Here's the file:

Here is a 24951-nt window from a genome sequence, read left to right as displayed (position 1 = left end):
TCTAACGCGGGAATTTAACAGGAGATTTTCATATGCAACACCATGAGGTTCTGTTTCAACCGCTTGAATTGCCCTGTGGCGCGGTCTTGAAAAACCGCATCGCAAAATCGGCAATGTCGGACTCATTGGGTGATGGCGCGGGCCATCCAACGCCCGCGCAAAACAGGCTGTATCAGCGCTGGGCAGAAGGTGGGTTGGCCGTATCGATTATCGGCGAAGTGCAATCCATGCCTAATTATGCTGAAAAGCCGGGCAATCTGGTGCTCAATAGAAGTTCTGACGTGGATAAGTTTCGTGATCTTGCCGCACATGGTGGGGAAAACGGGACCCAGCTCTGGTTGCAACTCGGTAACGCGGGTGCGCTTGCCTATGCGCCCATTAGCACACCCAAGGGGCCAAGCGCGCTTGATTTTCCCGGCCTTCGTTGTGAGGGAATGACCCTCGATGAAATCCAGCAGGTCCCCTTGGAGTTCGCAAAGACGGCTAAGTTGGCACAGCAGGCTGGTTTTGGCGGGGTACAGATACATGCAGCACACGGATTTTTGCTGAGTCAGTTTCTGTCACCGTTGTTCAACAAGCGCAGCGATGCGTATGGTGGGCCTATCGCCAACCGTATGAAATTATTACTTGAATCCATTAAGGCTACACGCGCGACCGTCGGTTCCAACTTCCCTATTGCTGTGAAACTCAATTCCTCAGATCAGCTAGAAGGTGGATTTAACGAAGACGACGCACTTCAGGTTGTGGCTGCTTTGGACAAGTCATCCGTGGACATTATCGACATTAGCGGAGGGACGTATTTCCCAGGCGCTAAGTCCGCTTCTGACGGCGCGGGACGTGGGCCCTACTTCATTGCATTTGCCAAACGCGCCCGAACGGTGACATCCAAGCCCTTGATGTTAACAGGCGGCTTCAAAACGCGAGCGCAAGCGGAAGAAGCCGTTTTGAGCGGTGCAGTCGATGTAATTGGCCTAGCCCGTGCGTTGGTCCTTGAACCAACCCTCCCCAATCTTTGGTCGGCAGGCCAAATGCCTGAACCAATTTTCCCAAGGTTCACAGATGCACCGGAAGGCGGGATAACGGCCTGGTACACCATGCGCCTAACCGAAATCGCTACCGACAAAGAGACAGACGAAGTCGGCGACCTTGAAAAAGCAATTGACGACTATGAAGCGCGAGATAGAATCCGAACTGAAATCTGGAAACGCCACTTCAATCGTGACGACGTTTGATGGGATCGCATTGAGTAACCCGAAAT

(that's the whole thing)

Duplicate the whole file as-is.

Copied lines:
Here is a 24951-nt window from a genome sequence, read left to right as displayed (position 1 = left end):
TCTAACGCGGGAATTTAACAGGAGATTTTCATATGCAACACCATGAGGTTCTGTTTCAACCGCTTGAATTGCCCTGTGGCGCGGTCTTGAAAAACCGCATCGCAAAATCGGCAATGTCGGACTCATTGGGTGATGGCGCGGGCCATCCAACGCCCGCGCAAAACAGGCTGTATCAGCGCTGGGCAGAAGGTGGGTTGGCCGTATCGATTATCGGCGAAGTGCAATCCATGCCTAATTATGCTGAAAAGCCGGGCAATCTGGTGCTCAATAGAAGTTCTGACGTGGATAAGTTTCGTGATCTTGCCGCACATGGTGGGGAAAACGGGACCCAGCTCTGGTTGCAACTCGGTAACGCGGGTGCGCTTGCCTATGCGCCCATTAGCACACCCAAGGGGCCAAGCGCGCTTGATTTTCCCGGCCTTCGTTGTGAGGGAATGACCCTCGATGAAATCCAGCAGGTCCCCTTGGAGTTCGCAAAGACGGCTAAGTTGGCACAGCAGGCTGGTTTTGGCGGGGTACAGATACATGCAGCACACGGATTTTTGCTGAGTCAGTTTCTGTCACCGTTGTTCAACAAGCGCAGCGATGCGTATGGTGGGCCTATCGCCAACCGTATGAAATTATTACTTGAATCCATTAAGGCTACACGCGCGACCGTCGGTTCCAACTTCCCTATTGCTGTGAAACTCAATTCCTCAGATCAGCTAGAAGGTGGATTTAACGAAGACGACGCACTTCAGGTTGTGGCTGCTTTGGACAAGTCATCCGTGGACATTATCGACATTAGCGGAGGGACGTATTTCCCAGGCGCTAAGTCCGCTTCTGACGGCGCGGGACGTGGGCCCTACTTCATTGCATTTGCCAAACGCGCCCGAACGGTGACATCCAAGCCCTTGATGTTAACAGGCGGCTTCAAAACGCGAGCGCAAGCGGAAGAAGCCGTTTTGAGCGGTGCAGTCGATGTAATTGGCCTAGCCCGTGCGTTGGTCCTTGAACCAACCCTCCCCAATCTTTGGTCGGCAGGCCAAATGCCTGAACCAATTTTCCCAAGGTTCACAGATGCACCGGAAGGCGGGATAACGGCCTGGTACACCATGCGCCTAACCGAAATCGCTACCGACAAAGAGACAGACGAAGTCGGCGACCTTGAAAAAGCAATTGACGACTATGAAGCGCGAGATAGAATCCGAACTGAAATCTGGAAACGCCACTTCAATCGTGACGACGTTTGATGGGATCGCATTGAGTAACCCGAAAT